A farmers market is a great way to bring a bit of the country into the city and support local farmers. Most urban areas have at least one farmers market during summer weekends, and many have multiple locations or even weekday option if you work weekends. In case you still need convincing, below are the top 5 reasons to visit your local farmers market.
1. Locally sourced produce. While some grocery stores do stock up their produce locally, many of them import foods from across the country or from another country altogether. Granted, there are some ingredients that simply can’t be grown locally if they require a tropical environment and you live in Kansas City, for example, but arguably the best produce is sourced locally and has the least amount of time and handling from farm to table
2. Try new ingredients. If you’re so inclined, you can step out of your culinary comfort zone and try some local ingredients you’re not as familiar with. If you’re lucky enough farmers will have unique offerings that are harder to find at the grocery store, like purple cauliflower and watermelon beets, or lesser known fruits like persimmons and pawpaws. If a new fruit or vegetable catches your eye but you’re not sure what it is, ask the farmer how to prepare it and what some of their favorite recipes are.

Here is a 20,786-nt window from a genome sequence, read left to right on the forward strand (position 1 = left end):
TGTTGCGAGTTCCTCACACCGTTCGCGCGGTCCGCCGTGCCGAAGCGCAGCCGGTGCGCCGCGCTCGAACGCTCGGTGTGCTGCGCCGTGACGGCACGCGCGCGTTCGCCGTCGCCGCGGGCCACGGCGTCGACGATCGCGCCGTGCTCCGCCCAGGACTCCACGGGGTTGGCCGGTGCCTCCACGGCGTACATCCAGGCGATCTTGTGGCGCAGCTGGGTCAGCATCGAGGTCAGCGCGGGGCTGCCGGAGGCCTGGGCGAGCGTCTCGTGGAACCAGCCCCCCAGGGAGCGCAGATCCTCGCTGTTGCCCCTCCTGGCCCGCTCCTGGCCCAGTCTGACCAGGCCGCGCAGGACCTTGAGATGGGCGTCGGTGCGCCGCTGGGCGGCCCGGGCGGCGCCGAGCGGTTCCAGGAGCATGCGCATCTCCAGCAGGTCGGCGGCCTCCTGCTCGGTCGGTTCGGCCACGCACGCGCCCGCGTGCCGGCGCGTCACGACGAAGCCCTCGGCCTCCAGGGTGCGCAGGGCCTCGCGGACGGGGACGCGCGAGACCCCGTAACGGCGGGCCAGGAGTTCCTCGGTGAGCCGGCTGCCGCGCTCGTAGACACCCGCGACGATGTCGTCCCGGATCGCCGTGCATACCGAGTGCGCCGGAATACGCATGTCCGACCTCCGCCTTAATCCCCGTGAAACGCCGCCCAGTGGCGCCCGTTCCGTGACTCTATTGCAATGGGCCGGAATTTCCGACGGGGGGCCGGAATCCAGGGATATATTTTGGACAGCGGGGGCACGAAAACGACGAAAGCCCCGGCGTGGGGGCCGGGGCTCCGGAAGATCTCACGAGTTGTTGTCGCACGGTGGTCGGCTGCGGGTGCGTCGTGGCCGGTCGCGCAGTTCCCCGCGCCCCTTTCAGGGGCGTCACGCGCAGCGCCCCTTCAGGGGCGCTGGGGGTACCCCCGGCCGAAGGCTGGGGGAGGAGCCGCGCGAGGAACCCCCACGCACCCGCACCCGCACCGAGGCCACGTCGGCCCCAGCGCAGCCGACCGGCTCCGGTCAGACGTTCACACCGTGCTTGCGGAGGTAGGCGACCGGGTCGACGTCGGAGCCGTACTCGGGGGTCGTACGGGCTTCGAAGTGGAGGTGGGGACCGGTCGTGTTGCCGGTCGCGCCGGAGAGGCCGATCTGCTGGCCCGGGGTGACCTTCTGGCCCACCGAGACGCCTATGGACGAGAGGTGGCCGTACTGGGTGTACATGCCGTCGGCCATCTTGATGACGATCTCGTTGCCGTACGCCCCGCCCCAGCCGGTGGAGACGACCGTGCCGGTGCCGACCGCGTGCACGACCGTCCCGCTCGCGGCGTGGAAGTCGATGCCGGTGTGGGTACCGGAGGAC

3. Get to know local farmers. As you’re strolling the aisles and inspecting the wares make sure to chat with the farmers. Sellers may hold back certain items if there’s not a big offering, for example, and keep it for their regulars. Even if they don’t have any specials they know their products better than anyone and may be able to offer advice as to how to better prepare and enjoy their produce.
4. Save money and eat seasonally. It’s no secret that the best ingredients are the ones in seasons. With the advancements of agriculture you can typically get any popular fruit or vegetable at any part of the year, but there’s a big difference between the apples you see on the store shelves in the middle of winter versus the big, juicy Honeycrisp you see at a farmers market at the beginning of Autumn. Not only will you get the best product at a farmers market, most of the time you’ll end up spending less for comparable produce at a grocery store. Especially if you buy in bulk and have a relationship with the local farmer you’re guaranteed to get the most bang for your buck by getting your ingredients straight from the source.
5. Learn more about your area. Anyone who has watched even 5 minutes of a cooking show can tell you that food is deeply rooted in culture. Arguably the best way to learn more about an area is to find out what the locals eat and how they cook the native produce. Coastal areas have a wide variety of seafood available, while here in the landlocked Midwest heartier dishes with meats and starches to get through the colder winters are common. It’s also interesting to find out who the first immigrants to settle in the area were, and how their culture’s food blended with the ingredients available to produce today’s cuisine.